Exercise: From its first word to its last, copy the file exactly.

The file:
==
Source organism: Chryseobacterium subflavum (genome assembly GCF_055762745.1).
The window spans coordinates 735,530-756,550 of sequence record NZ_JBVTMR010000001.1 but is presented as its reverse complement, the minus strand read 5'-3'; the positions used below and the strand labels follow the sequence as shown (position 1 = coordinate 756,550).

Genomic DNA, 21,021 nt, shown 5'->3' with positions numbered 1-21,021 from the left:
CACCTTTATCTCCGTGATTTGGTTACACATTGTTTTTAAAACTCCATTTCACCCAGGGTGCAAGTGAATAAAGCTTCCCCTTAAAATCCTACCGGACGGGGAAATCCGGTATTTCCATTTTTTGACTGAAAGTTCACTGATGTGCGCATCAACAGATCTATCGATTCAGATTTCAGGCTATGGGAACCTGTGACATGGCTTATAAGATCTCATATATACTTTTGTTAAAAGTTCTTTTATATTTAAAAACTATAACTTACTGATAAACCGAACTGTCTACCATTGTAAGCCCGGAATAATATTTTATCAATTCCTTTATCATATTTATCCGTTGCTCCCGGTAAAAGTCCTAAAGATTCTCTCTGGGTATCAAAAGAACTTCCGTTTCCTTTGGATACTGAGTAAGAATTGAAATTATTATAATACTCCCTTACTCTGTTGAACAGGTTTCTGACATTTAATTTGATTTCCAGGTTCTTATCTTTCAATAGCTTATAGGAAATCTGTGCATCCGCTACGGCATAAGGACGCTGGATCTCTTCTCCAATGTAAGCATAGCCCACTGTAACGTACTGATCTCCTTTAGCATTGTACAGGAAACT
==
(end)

Source organism: Chryseobacterium subflavum (genome assembly GCF_055762745.1).
The window spans coordinates 735,530-756,550 of sequence record NZ_JBVTMR010000001.1 but is presented as its reverse complement, the minus strand read 5'-3'; the positions used below and the strand labels follow the sequence as shown (position 1 = coordinate 756,550).

Genomic DNA, 21,021 nt, shown 5'->3' with positions numbered 1-21,021 from the left:
CACCTTTATCTCCGTGATTTGGTTACACATTGTTTTTAAAACTCCATTTCACCCAGGGTGCAAGTGAATAAAGCTTCCCCTTAAAATCCTACCGGACGGGGAAATCCGGTATTTCCATTTTTTGACTGAAAGTTCACTGATGTGCGCATCAACAGATCTATCGATTCAGATTTCAGGCTATGGGAACCTGTGACATGGCTTATAAGATCTCATATATACTTTTGTTAAAAGTTCTTTTATATTTAAAAACTATAACTTACTGATAAACCGAACTGTCTACCATTGTAAGCCCGGAATAATATTTTATCAATTCCTTTATCATATTTATCCGTTGCTCCCGGTAAAAGTCCTAAAGATTCTCTCTGGGTATCAAAAGAACTTCCGTTTCCTTTGGATACTGAGTAAGAATTGAAATTATTATAATACTCCCTTACTCTGTTGAACAGGTTTCTGACATTTAATTTGATTTCCAGGTTCTTATCTTTCAATAGCTTATAGGAAATCTGTGCATCCGCTACGGCATAAGGACGCTGGATCTCTTCTCCAATGTAAGCATAGCCCACTGTAACGTACTGATCTCCTTTAGCATTGTACAGGAAACT